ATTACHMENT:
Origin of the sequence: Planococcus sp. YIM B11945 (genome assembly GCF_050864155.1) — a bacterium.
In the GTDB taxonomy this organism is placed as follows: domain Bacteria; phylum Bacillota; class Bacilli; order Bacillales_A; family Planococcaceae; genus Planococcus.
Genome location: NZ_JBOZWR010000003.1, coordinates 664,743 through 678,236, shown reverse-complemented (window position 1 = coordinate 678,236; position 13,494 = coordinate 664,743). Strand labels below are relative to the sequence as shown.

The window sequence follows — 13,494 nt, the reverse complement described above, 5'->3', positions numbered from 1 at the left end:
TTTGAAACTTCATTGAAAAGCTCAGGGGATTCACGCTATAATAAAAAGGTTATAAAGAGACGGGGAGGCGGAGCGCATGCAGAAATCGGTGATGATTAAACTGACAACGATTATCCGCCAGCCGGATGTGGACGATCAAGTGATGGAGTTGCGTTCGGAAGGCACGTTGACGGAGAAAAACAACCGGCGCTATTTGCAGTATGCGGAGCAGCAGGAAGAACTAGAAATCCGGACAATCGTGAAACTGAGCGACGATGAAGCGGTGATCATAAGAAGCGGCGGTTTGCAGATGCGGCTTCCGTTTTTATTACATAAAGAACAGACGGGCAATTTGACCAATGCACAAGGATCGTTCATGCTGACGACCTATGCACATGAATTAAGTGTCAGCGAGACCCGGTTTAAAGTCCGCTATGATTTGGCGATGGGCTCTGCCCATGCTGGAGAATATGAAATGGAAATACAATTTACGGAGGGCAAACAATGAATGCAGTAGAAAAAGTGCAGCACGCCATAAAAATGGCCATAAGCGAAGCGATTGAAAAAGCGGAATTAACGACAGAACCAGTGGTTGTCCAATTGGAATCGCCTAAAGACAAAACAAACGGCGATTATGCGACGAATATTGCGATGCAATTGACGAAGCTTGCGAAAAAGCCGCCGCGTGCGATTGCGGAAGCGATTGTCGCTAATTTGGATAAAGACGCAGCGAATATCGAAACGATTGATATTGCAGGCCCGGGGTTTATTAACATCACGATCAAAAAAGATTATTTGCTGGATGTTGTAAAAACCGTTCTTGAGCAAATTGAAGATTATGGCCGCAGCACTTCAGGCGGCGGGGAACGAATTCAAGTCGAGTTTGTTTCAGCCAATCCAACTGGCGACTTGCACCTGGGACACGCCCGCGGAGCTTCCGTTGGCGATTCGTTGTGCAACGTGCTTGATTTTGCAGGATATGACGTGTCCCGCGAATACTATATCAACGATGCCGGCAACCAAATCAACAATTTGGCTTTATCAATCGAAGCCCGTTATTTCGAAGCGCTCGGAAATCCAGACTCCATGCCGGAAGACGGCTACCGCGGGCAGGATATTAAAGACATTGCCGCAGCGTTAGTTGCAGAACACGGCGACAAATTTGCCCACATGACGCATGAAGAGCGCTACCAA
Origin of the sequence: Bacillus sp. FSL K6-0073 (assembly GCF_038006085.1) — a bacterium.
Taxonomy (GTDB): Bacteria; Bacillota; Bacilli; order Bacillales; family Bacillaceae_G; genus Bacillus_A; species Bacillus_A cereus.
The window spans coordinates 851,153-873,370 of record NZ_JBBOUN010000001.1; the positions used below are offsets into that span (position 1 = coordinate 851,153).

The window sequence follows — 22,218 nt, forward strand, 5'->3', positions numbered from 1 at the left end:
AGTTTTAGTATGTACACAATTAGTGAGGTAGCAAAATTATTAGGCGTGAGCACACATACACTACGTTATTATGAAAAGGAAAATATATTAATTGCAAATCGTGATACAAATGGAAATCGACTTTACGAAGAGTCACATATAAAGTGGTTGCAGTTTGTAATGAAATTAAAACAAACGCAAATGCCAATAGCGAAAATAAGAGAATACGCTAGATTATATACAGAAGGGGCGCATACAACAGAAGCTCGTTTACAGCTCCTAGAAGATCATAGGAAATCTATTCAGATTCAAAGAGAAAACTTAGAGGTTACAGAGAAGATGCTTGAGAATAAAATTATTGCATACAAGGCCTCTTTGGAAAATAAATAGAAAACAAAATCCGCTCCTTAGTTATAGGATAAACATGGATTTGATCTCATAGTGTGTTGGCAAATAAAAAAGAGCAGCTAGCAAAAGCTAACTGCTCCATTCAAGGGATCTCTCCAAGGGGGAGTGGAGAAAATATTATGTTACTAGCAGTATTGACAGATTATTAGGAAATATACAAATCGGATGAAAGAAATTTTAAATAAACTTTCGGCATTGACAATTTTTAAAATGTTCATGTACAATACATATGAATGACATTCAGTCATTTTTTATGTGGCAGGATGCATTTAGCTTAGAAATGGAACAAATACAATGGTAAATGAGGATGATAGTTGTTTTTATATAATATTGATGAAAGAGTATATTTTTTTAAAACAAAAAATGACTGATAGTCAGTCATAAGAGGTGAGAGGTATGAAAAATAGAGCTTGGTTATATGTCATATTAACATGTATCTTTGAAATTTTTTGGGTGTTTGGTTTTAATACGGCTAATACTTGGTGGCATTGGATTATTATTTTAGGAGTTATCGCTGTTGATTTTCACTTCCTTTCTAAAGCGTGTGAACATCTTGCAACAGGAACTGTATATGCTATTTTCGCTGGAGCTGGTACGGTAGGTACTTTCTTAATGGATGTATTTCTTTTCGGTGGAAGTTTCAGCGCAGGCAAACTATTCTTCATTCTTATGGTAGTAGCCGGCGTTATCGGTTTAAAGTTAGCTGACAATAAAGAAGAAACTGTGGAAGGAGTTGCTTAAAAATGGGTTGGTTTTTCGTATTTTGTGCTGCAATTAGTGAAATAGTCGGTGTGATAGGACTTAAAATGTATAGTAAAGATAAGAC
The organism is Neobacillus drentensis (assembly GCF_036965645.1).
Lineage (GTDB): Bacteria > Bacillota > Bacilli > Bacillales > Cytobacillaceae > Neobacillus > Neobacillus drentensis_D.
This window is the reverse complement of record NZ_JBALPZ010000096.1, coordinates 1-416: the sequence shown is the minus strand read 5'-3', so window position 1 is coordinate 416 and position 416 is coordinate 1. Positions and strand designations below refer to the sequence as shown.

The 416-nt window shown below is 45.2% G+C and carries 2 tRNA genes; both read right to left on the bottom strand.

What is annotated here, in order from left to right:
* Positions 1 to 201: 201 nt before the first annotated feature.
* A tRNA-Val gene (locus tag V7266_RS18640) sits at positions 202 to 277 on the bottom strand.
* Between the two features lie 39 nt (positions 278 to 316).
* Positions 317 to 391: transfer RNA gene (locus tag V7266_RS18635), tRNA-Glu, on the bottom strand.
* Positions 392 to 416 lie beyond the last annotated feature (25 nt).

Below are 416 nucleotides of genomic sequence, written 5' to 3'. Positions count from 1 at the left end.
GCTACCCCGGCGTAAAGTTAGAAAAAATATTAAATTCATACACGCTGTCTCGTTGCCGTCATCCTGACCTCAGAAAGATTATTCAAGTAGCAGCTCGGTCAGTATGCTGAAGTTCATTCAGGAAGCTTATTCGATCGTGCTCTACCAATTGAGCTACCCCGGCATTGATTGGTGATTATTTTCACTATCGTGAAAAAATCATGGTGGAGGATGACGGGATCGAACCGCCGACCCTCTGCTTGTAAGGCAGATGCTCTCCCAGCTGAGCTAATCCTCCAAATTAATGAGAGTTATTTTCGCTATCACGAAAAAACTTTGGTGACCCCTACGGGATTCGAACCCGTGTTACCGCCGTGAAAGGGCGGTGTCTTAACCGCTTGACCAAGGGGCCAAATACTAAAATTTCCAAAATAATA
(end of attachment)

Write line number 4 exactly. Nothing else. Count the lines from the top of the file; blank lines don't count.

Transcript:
The window sequence follows — 13,494 nt, the reverse complement described above, 5'->3', positions numbered from 1 at the left end: